Tuesday, October 2, 2012

Another necklace

It does look like I'm on a roll but experience suggests it will come to a screeching halt probably quite soon. In the meantime, here's something to admire.
Some time ago we acquired a carved greenstone pendant from someone's reject bin. It's very dark, almost black, greenstone in the shape of a fish tail. This week we finally decided to do something with it.
First we needed to plait a strand. We used a four-stranded plait again (easy to follow instructions here if you want to try) but this time made from brown linen thread. Finding a bead to match proved slightly difficult and required a trip to the bead shop. It needed to be small, not naff, match the greenstone and have a sufficiently large hole to get two plaited strands through. Finally, we used a coconut button we've put aside for years for the clasp. This button was on a previous necklace and has never been thrown out because I don't think you can buy them any more, and it harks back to a time when we actually made stuff in this country. So it's been recycled here.
Here's the full necklace. Length 54cm. If you ever wonder why necklaces with hand-plaited strand is expensive, it's because plaiting enough strand to make a 50cm necklace is time consuming. Not hard, just time-consuming.

Here's a close-up of the pendant. It's a bit dark to see much but here it is anyway.

Huge thanks to Uncle Ronnie for the thread and the pendant.

Dotcom (briefly)

We're reluctant to add anything to the flood of articles pertaining to Kim Dotcom and his Invisible Government Destrocto-Rays. Bryce Edwards' latest post has listed most of what's worth reading, and Chris Barton's article is good for a chuckle. Barton concludes by making the serious point that the Dotcom affair revolves around the (mis)use of copyright law to trump legal processes designed to protect citizens from the arbitrary actions of the state.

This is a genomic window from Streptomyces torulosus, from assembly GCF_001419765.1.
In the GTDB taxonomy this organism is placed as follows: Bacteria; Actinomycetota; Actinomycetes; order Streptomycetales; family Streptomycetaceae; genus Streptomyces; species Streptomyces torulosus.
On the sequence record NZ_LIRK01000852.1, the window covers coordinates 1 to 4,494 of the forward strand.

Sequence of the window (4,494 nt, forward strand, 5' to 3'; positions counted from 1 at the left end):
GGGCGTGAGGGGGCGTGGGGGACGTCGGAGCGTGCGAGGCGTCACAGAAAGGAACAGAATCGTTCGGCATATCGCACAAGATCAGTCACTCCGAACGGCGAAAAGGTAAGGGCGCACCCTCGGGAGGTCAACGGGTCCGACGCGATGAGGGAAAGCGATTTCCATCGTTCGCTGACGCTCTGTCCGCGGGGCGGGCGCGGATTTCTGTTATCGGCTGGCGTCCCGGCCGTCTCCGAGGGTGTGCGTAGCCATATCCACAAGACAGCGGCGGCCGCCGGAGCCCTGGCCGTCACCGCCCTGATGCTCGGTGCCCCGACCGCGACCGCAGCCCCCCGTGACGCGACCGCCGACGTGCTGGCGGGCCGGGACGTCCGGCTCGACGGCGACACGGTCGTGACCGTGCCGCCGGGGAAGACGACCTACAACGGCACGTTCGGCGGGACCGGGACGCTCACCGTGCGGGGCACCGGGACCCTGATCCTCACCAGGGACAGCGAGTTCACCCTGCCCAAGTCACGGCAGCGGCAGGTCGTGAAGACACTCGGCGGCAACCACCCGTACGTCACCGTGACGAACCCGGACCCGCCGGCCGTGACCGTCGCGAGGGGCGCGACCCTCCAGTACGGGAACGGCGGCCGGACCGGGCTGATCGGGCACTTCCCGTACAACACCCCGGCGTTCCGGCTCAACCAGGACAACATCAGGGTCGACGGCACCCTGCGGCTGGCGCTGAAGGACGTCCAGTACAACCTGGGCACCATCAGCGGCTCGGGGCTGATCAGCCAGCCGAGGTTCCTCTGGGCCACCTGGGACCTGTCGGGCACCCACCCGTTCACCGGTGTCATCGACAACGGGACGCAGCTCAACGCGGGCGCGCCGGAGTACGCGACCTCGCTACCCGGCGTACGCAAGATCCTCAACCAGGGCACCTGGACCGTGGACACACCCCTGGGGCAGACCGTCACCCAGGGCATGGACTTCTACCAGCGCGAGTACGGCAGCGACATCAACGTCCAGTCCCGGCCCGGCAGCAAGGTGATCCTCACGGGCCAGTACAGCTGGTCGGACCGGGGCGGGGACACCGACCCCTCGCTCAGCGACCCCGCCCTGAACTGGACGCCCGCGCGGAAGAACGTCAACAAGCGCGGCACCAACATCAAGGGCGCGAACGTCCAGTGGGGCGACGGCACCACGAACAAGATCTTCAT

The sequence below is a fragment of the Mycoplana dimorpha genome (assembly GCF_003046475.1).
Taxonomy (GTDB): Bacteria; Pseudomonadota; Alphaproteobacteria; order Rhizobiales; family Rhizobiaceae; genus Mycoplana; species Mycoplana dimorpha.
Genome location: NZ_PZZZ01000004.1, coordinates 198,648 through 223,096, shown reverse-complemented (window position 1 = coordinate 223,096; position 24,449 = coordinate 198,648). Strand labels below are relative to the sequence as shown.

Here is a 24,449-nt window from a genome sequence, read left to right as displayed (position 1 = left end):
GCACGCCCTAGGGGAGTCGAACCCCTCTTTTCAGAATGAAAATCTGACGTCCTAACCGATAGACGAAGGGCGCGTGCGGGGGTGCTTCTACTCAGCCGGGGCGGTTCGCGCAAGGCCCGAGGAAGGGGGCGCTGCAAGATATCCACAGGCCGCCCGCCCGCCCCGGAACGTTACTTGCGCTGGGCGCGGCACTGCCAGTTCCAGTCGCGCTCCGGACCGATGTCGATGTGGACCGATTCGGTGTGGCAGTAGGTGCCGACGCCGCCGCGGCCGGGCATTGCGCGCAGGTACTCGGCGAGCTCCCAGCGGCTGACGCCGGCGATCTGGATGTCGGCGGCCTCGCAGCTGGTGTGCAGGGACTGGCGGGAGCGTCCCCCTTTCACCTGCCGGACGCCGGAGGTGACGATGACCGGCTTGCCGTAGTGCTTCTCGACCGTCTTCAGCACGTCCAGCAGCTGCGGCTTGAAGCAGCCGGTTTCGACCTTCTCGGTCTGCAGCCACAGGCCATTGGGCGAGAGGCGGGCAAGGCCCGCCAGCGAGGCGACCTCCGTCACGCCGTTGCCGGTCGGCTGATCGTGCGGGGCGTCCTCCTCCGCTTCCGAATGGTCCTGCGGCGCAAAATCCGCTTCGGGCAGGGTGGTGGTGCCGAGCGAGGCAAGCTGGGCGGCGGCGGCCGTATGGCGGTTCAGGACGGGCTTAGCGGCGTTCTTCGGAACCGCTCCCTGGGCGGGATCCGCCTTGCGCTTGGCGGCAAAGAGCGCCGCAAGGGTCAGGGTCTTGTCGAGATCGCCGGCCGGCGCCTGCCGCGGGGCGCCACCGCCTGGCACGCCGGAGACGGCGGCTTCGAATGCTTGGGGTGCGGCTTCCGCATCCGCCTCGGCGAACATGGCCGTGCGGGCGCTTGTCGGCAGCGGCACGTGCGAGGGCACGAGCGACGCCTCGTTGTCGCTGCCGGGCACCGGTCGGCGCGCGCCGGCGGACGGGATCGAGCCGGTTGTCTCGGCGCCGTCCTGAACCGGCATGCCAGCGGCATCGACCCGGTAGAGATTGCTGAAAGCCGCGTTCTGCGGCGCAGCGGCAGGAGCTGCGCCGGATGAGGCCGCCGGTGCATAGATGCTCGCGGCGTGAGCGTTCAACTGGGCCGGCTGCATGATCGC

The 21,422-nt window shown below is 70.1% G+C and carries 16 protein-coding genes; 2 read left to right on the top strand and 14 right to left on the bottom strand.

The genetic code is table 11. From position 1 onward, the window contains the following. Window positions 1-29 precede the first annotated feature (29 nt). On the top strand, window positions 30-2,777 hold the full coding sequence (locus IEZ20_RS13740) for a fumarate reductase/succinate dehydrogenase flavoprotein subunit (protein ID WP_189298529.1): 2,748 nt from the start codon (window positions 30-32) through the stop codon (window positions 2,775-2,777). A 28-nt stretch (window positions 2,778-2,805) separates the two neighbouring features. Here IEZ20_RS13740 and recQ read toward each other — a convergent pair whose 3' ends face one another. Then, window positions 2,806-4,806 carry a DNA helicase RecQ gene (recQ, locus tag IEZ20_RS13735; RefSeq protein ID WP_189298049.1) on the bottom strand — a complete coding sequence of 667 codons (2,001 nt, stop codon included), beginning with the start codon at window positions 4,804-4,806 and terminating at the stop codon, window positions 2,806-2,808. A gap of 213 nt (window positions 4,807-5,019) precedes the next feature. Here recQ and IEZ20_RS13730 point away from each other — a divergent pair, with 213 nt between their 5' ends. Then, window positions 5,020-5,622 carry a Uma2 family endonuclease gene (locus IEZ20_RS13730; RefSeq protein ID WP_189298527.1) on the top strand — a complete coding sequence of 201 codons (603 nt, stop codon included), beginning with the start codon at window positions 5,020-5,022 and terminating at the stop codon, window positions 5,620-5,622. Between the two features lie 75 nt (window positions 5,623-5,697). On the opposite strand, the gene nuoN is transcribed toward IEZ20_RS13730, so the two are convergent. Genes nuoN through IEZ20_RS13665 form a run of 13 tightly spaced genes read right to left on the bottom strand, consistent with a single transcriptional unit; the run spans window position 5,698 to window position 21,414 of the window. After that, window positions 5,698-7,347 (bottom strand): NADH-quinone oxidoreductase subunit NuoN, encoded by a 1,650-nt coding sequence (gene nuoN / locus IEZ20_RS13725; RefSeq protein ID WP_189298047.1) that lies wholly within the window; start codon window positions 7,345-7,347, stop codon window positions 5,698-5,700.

Avoiding such serious stuff, this is a small post mulls the similarity between the great and the good, and characters from popular culture. The Keystone cops reference has been widely used, but we think that's misplaced. Let me explain.
The Prime Minister's stating he had no idea about the GCSB spying on Mr Dotcom coming so soon after his other recent bouts of professed and deliberate ignorance brought to mind Sergeant Schulz from Hogan's Heroes: "I see nothing, I read nothing, I hear nothing, I did not even get up this morning..." How the hell did Key make his millions? Find a pot of gold at the end of a rainbow?
The other aspect of this debacle that seems to mystify most normal people is the fact that our ace spy agency couldn't quite get its shit together to find out if Mr Dotcom was a New Zealand citizen. They are the SPY AGENCY ferchrissake. They might not be allowed to spy on NZ citizens but it is inconceivable they were unaware of Mr Dotcom's status. But apparently there was a knowledge gap within the agency. So they asked...the police! It's got to the stage I'd be unlikely to ask the local bobby for the time, but our spies were too lazy to do what surely is their basic work. This isn't Keystone cops (too lazy, not even slapstick), this is the Springfield Police Department.
Chief Wiggum:   It's Kim Dotcom. Take him down, boys.
Lou:   But Chief, shouldn't we check if he is a New Zealand citizen first?
Chief Wiggum:   What is it with you Lou? Where on my badge does it say anything about protecting New Zealand citizens?
Lou:   Second word, Chief
In the end, either someone is,er, mis-stating the truth, or the lunatics really have taken over. Welcome to Springfield.